Youth activists in Afghanistan’s central highlands province of Bamyan gathered at a UN-backed symposium to strategize on ways to promote social cohesion in the interest of advancing peace, locally and nationally.
Some 40 young activists from seven districts across Bamyan attended the event, organized by UNAMA’s Bamyan regional office, to exchange ideas on factors hindering the participation of young people in Afghanistan’s social, political and economic life and to chart out possible next steps to maximize their engagement in promoting a culture of peace.
In the wide-ranging discussion, participants not only recognized the power of young people to shape Afghanistan’s future but also underscored the importance of empowering the new generation.
While young Afghans face significant challenges, including illiteracy and unemployment, there is a growing recognition that any peace efforts in Afghanistan must be inclusive and must therefore involve young people. That concept is reaffirmed by Security Council Resolution 2282 (2016), which recognizes the importance of youth in deterring and resolving conflict.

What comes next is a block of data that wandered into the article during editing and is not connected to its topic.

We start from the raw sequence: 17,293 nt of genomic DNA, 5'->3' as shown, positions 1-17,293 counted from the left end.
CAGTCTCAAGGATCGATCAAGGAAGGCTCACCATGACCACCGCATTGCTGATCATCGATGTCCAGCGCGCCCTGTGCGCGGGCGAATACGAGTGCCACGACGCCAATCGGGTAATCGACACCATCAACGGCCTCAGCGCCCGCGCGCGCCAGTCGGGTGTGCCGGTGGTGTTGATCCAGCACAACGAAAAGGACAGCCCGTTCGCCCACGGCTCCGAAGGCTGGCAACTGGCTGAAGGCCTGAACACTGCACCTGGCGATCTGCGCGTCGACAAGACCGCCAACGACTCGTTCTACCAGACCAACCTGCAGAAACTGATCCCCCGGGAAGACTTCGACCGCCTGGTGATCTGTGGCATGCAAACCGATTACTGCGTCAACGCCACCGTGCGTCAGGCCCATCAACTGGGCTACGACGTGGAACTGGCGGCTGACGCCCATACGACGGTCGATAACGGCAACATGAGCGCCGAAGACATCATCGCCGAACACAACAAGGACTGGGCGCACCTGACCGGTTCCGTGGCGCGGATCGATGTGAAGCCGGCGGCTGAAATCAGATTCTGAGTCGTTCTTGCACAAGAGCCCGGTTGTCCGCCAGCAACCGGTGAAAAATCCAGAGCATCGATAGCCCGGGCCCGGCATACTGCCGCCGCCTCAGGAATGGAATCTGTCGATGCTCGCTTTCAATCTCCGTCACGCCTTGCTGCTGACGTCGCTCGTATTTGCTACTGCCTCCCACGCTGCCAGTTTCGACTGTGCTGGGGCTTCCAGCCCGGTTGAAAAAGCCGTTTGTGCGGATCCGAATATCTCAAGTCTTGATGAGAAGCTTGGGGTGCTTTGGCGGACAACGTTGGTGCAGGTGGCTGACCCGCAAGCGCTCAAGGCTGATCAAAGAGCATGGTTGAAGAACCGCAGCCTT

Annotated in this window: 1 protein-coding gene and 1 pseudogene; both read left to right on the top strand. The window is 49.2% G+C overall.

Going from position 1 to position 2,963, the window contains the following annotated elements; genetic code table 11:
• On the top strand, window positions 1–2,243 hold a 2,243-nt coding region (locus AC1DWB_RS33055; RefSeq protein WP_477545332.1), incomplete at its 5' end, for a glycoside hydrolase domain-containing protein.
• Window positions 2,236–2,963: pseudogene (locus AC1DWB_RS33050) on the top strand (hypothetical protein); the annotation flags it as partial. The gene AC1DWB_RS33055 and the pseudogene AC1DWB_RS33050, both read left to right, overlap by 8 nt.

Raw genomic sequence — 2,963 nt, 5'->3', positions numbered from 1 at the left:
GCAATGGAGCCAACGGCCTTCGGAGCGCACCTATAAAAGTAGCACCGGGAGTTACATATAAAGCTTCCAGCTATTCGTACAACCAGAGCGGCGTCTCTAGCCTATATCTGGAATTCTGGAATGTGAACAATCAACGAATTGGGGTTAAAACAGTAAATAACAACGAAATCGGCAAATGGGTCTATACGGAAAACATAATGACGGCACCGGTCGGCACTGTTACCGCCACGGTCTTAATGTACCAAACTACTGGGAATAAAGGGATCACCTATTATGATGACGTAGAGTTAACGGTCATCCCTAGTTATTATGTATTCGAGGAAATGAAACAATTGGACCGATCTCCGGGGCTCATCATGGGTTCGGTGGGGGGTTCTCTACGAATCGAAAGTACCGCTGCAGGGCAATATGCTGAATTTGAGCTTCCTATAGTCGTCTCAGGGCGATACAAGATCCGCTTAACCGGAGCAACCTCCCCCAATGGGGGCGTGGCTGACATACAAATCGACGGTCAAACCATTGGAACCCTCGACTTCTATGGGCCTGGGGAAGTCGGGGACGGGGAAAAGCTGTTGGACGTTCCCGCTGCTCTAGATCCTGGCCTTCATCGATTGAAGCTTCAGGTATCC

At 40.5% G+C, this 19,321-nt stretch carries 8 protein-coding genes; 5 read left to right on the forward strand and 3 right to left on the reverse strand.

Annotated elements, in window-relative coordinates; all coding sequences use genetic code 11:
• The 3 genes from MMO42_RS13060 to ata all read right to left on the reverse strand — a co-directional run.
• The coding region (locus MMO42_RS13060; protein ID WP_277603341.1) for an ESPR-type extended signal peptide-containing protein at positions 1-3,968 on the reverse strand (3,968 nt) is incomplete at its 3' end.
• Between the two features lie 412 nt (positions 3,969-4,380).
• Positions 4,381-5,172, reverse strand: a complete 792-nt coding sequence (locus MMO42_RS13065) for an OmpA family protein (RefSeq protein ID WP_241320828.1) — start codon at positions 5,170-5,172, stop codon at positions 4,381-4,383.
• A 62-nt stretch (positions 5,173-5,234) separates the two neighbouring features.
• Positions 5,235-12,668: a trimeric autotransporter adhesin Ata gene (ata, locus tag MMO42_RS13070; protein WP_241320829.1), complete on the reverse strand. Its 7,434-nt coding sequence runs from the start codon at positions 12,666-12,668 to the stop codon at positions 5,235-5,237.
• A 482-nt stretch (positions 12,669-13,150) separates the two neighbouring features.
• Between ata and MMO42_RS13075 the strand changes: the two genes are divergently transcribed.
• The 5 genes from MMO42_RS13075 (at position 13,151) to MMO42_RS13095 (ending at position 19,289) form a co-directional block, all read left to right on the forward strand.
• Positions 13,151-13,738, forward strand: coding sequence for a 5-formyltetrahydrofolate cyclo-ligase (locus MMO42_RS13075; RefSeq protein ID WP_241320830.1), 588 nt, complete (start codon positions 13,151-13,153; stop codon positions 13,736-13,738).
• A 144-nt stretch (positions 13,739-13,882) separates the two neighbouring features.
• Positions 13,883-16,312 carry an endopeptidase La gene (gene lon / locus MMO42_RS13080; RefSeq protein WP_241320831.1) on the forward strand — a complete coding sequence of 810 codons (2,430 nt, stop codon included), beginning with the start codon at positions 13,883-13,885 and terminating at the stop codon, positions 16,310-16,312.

Afghanistan has one of the largest youth populations in the world. According to some estimates, three-quarters of the country’s population is below the age of 30, making young people a vital demographic. Young Afghans are also among the most affected by the protracted conflict, grappling with high levels of illiteracy, unemployment and poverty.
Participants in the symposium jointly resolved to establish volunteer youth groups in Bamyan’s capital, along with all districts across the province, to expand their networks and regularly engage in promoting social cohesion and peace.